On the heels of closing out 2016 with our first afloat learning experience, we decided to give sailing another go, this time unscripted and a little more on the wild side!
With so many options to consider, I turned to the source every novice sailor uses to chart both destination and destiny – Google Earth.
Scrolling through island destinations, I found myself moving west to the far reaches of the Caribbean. There, in the middle of hundreds of small islands … but not ON any of them … I found “San Blas Sailing” … but was it a marina? a charter business? a submarine?
Intrigued, I called San Blas Sailing and got the lowdown on our next adventure – a springtime voyage off the Caribbean coast of Panama aboard Ti Kay – an immaculate Nautitech 40 in their charter fleet. We couldn’t wait to get there! … but getting there was an adventure in itself!
Our friends Brant and Miquelle had invited us on the next in their series of exotic trips, and one of the locations under consideration was an eco-resort in Panama! We put the opportunities together and crafted the perfect two-week trip to the isthmus.
The eco-resort we visited was in a gorgeous natural setting, and we had some great adventures on trails, ropes and bridges in the western Panamanian rain forest, plus a visit to the Panama Canal. This being a sailing blog though, I’ll focus on our journey aboard Ti Kay.
After our eco-resort stay and visit to the Canal, we spent the night at a Panama City hotel – launchpoint for the next leg of our adventure … which began early the next morning when a 4X4 picked us up around 7 am to carry us the 3 1/2 hour trip up, up, up the mountainous terrain of Chagres National Park, then down, down, down into the Guna Yala (previously known as San Blas or the Kuna Yala) – a comarca indígena, or indiginous region, in northeast Panama that is home to the Guna people.
As the thick jungle opened up, we found ourselves in a riverside clearing that looked like a scene from Apocalypse Now. Bustling with activity, this is where Guna crews herded eager cruisers into long, flat-bottomed, wooden boats with motors for transport to their arranged charters. The Guna speak both their native language and Spanish, and I speak neither (a shortcoming I’m working on) so, as I tentatively handed the Guna captain a slip of paper that San Blas Sailing promised would convey my charter’s destination, I was completely unsure how this was going to turn out.
Watching everyone but us guided onto the Guna boats, we were getting a little anxious when, finally, a Guna crewman directed us to a boat with several other tourists already aboard. The crew helped us load our bags, then covered them with a blue tarp. By the time we’d reach our boat, we all wished we had also been covered with a blue tarp too.
We started up the river slowly, picking up speed as we entered open water and the Caribbean Sea. After half an hour passed on what was supposed to have been a half-hour trip, we were drenched from bow spray and wondering what we’d gotten ourselves into. On top of the soaking, Barbara confessed to scenarios floating around in her head of us being left for dead on some deserted island for the contents of our luggage. In fact, when what looked like arrival at our destination turned into a stop for gas, cargo, ice and more bow spray, her feeling of dread intensified.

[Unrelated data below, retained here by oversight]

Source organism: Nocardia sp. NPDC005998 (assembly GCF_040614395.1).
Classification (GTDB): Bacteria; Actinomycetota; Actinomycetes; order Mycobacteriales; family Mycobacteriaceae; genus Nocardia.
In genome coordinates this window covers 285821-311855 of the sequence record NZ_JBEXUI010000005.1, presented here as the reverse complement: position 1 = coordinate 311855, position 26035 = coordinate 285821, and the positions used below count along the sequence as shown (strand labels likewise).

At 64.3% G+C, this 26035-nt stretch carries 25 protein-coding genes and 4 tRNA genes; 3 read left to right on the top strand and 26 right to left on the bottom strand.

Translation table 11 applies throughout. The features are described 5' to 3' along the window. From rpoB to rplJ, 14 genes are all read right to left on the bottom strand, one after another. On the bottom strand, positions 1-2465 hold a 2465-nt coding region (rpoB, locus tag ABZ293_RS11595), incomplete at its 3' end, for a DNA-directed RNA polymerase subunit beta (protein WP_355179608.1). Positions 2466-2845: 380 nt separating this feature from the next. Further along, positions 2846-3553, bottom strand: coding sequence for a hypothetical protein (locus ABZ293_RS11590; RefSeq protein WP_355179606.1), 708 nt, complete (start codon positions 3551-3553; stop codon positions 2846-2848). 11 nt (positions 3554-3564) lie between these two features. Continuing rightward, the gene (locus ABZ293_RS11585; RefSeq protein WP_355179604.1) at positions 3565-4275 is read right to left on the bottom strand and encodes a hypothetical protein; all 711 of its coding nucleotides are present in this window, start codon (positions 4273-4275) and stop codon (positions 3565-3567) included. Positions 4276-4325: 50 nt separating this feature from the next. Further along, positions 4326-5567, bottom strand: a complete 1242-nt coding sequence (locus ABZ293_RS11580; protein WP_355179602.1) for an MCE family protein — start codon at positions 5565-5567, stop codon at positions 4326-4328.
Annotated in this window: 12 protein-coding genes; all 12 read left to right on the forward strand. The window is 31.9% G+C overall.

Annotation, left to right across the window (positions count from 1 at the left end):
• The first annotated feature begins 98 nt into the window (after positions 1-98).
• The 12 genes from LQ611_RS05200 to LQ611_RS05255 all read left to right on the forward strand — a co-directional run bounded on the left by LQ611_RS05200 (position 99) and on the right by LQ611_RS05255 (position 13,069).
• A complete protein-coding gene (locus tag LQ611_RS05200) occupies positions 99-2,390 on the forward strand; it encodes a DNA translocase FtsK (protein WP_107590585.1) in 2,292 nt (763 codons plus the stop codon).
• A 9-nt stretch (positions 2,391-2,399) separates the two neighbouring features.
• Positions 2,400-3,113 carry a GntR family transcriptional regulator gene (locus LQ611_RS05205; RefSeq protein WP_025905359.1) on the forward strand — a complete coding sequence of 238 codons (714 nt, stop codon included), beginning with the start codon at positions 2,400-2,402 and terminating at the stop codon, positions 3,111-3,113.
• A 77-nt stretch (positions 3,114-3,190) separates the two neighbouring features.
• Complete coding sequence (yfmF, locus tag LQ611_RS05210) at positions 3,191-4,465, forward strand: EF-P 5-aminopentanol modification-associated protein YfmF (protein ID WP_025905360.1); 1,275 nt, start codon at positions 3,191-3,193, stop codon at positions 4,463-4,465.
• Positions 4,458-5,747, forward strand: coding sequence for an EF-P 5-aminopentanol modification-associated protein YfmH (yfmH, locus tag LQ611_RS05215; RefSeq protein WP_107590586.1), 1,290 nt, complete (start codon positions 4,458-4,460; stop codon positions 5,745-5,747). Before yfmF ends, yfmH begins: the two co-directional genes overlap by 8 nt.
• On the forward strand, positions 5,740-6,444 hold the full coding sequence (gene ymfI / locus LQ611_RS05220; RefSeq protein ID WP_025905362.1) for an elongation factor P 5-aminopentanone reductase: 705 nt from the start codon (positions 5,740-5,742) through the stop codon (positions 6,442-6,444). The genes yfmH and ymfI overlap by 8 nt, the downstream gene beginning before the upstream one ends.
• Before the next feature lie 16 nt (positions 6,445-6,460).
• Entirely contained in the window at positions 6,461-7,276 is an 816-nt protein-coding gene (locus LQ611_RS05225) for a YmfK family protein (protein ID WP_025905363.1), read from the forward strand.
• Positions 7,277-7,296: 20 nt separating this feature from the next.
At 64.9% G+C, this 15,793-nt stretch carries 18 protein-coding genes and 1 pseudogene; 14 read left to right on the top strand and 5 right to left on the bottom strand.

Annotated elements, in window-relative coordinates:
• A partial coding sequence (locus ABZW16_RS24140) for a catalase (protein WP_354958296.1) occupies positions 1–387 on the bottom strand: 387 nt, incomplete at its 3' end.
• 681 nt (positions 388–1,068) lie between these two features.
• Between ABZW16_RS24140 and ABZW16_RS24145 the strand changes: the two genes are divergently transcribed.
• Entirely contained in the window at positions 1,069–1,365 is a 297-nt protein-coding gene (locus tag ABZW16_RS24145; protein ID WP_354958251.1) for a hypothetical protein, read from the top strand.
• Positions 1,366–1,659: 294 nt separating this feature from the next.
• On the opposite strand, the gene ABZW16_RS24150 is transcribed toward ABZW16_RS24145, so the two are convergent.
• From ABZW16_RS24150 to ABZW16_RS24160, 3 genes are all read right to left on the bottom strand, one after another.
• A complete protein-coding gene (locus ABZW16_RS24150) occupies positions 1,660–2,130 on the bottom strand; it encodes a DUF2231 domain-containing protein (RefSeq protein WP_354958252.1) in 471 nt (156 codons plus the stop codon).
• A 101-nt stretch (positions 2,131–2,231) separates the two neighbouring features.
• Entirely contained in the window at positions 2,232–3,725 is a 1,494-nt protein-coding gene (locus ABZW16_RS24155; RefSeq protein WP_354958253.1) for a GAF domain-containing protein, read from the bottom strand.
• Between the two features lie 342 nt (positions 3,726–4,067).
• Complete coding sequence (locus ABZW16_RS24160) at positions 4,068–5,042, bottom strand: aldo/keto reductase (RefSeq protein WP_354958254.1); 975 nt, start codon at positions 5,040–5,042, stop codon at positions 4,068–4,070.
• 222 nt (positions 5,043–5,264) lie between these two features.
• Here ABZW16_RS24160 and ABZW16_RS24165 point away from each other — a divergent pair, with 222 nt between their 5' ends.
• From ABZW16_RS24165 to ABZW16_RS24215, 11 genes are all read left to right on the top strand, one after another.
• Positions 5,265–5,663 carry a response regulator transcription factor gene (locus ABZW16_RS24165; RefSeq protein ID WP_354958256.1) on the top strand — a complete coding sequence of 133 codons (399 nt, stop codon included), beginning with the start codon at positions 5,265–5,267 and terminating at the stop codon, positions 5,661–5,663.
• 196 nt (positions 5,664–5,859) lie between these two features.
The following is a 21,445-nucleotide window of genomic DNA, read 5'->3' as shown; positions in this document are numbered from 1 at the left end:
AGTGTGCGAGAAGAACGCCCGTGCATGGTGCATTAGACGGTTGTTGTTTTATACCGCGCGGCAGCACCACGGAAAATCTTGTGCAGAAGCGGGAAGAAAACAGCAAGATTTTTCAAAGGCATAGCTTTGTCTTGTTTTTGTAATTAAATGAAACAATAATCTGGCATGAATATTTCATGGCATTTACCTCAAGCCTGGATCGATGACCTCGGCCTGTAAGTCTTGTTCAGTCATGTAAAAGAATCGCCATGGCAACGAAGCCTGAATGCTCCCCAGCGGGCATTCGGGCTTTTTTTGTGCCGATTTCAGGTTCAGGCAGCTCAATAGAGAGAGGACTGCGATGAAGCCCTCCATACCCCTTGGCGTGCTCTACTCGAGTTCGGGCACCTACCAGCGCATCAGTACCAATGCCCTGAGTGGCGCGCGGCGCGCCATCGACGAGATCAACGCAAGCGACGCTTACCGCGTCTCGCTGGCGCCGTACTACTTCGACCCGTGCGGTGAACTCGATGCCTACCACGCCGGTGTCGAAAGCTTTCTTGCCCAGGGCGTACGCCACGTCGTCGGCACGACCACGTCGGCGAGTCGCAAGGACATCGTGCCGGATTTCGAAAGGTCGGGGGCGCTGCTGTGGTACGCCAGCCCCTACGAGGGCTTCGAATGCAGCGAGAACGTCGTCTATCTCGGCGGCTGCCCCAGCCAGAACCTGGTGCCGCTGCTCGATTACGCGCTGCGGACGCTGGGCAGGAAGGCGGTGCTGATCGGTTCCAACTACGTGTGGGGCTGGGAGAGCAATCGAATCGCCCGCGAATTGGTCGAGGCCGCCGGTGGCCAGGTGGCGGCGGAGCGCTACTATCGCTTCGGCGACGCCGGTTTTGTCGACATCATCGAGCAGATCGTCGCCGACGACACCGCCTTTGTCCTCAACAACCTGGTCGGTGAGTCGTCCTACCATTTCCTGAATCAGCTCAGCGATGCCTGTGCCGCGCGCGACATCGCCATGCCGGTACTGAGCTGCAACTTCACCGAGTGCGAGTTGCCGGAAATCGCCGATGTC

Finally, after about an hour and a half, we approached a lone sailing cat and I was able to make out “Ti Kay” on the back of her port hull.
I think Barbara was particularly ready to get out of that Guna boat, especially when our Captain, Eduardo (imagine a tan, ripped Spaniard in a barely buttoned linen shirt), reached out to her cooing “Welcome to my boat” in a rich latin accent. “Oh, great” I thought, “I’ve delivered my wife to Antonio Banderas … on HIS boat!” I’m pretty sure my buddy Brant was thinking the same thing.
As it turned out, Eduardo and Adriana were incredible hosts. Eduardo is a skilled captain and fisherman and Adriana is a phenomenal chef. Ti Kay is a comfortable, well-kept boat and our time aboard her included great snorkeling, fishing, eating, drinking and camaraderie!
Culinary tip of the day (Adriana did this for us):
soak chunks of pineapple in Añejo rum for an AWESOME desert!
… you’re welcome!
The best part of the trip, though, was visiting the small, unspoiled islands. No strip malls, no condos, no tiki bars – just islands, and the friendly families who look after them.
The islands of the Guna Yala (San Blas) are a major economic resource. Each of the roughly 400 islands is occupied by a single Guna family for a year, during which time they benefit from visitors and harvest the island’s resources – tourism and coconuts.
Brant and I rowed to one in Ti Kay’s kayak, pulling up shore, where we were met by the island’s Guna caretaker who asked for a $3 tourism fee. Eduardo had briefed us on this practice in advance, so we came prepared and gladly paid him for the privilege to visit his island. We even had a beer and tried to engage him in conversation (a real feat when we didn’t speak any of his languages) about complicated subjects like drone flight. It wound up looking more like charades than a conversation, but we communicated successfully and killed a couple of beers in the process.
When our whole boat disembarked together on one particular island, we discovered the influence Eduardo had with the locals. Speaking the language, he arranged for our fresh catch to be prepared over a coconut husk fire while we relaxed in hammocks. Oh yeah.
Eduardo also arranged for Barbara and Miquelle to have shakira’s (ankle bracelets) woven by a Guna woman living on the island. Both wore them for most of the following year before they finally wore out.
Eduardo and Adriana still sail Ti Kay the Islands, chartering her from time-to-time. In fact, that’s pretty much the only place they sail anymore.
Looking back on our adventure there, we don’t know why they’d go anywhere else.